WRITTEN answers to questions by General Synod members were published on Thursday.
In all, 47 questions were submitted. Topics include safeguarding, the administration of holy communion, the Clergy Discipline Measure (CDM), climate change, and means to reduce clergy numbers.
In answer to questions about plans for the Church’s future, the Archbishop of York insists that the work of the vision and strategy group, which he chairs, “is not a ‘top-down’ exercise but the invitation is for us all to share together, at every level, in God’s work for us in the next ten years”.
The Bishop of Manchester, in reply to a question about the adoption of non-church buildings by some church plants, admits that some churches “are now in the wrong place, or contain features that make mission and worship difficult, and need to close.
“It is also true that in some places caring for the building places a disproportionate burden on parishes.
“However, in many places historic buildings are part of what is on offer — places of beauty, contemplation, and service.” The majority of the Church’s 16,000 buildings continue to serve their communities “as they were designed to do”.
In answer to questions about the administration of communion during the pandemic, the Bishop of Lichfield, replying on behalf of the Archbishop of Canterbury, replies: “Because of the complexity of the issues at stake, the House of Bishops has committed itself to further study before it comments again on these matters.”
The Bishop of London gives a similarly robust answer, in the negative, to Andrea Minichiello Williams, who asked for a reversal of the condemnation of conversion therapy for those who sought help to “move away from same-sex temptation”.
In answer to another question, the Bishop of Hereford acknowledges the existence of bullying by lay people. “We have not considered it as a House, but I am sure that I speak for my fellow bishops when I say that we are all concerned about the impact on clergy wellbeing of bullying by some lay people and we are aware that bullying of clergy is an issue, even though we do not have figures about its prevalence and compiling reliable figures would be difficult.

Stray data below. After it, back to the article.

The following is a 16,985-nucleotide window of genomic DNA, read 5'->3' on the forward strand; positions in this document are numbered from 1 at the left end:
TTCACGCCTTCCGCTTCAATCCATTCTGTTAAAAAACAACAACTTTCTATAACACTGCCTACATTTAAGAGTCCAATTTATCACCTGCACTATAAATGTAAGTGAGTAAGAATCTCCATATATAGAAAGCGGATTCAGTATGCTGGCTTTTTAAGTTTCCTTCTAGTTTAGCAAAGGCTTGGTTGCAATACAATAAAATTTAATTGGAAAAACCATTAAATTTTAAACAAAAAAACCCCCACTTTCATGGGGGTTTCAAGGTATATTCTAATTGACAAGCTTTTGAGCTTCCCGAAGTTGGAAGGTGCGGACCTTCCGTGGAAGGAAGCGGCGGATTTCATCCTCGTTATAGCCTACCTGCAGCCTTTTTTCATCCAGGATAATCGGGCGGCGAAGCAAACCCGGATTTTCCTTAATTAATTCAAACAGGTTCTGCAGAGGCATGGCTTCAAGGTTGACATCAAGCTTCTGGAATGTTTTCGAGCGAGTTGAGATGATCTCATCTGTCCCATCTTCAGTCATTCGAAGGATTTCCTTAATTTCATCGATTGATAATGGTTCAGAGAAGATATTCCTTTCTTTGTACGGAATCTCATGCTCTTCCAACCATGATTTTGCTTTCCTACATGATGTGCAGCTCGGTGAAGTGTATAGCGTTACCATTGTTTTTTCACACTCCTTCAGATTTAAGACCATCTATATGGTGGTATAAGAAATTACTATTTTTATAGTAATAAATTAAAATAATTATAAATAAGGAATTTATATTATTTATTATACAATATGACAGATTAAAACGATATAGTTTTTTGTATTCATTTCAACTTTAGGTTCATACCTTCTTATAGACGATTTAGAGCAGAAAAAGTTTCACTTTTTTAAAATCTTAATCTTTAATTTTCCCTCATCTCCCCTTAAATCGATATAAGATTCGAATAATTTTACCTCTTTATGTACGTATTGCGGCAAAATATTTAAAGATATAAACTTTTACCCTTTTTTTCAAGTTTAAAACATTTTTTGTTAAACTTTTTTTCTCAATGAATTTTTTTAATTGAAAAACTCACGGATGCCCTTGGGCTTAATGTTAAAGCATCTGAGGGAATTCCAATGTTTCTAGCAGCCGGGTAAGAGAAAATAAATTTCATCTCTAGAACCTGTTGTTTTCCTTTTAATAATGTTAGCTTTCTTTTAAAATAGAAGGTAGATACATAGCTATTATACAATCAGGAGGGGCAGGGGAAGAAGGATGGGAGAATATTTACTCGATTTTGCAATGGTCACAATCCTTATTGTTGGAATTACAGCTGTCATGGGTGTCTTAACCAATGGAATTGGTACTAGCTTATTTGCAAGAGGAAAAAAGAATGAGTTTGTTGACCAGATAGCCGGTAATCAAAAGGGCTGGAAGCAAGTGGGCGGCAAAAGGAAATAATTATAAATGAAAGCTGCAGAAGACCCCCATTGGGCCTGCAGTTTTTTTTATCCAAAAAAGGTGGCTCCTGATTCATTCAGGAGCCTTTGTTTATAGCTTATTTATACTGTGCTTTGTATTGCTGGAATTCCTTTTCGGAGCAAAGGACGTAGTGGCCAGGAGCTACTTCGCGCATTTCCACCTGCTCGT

“We encourage any clergy who feel they are being bullied to contact their diocesan bishop so that they can receive appropriate assistance, support, and advice.”
On the issue of the CDM, the secretary-general, William Nye, discloses that conversations will continue between the Church and the Charity Commission, after a formal complaint against the current CDM process was sent to the Charity Commission on 11 August last year. The Commission was “reassured” by the steps the Church is making to reform the process, he says.
He also gives details of two workstreams examining the workings of safeguarding core groups, stating: “We anticipate that draft policy should be ready by summer 2021 for wider consultation. It will address how core groups may better factor in the respondent’s views and concerns taking account of the group’s role.
“The policy will make clear that it is the role of core groups to identify, mitigate and manage the risk in any situation; it is not its role to try to establish guilt or innocence.”
Other related questions touch on who does the investigation in CDM cases, the anonymity of respondents, and conflicts of interest.
Asked how many clergy of incumbent status have been dispossessed of their livings in the past two years, the Third Estates Commissioner, Dr Eve Poole, replies: “In 2019-2020, four pastoral schemes were bought forward which would have led to the dispossession of nine clergy of incumbent status. One scheme was rejected, and another person moved on before the scheme was made, leaving six clergy who were actually dispossessed. Of those, two have a new post, one retired and the remaining three have Permission to Officiate but no new office at this time.
“There are currently only three pastoral schemes in our caseload which would lead to the dispossession of three incumbents if they are approved, and no new cases pending.
“We gather from our consultations with dioceses that most are not expecting to use the Mission and Pastoral Measure’s processes to manage many immediate clergy reductions.”
The full list of questions and answers can be found here.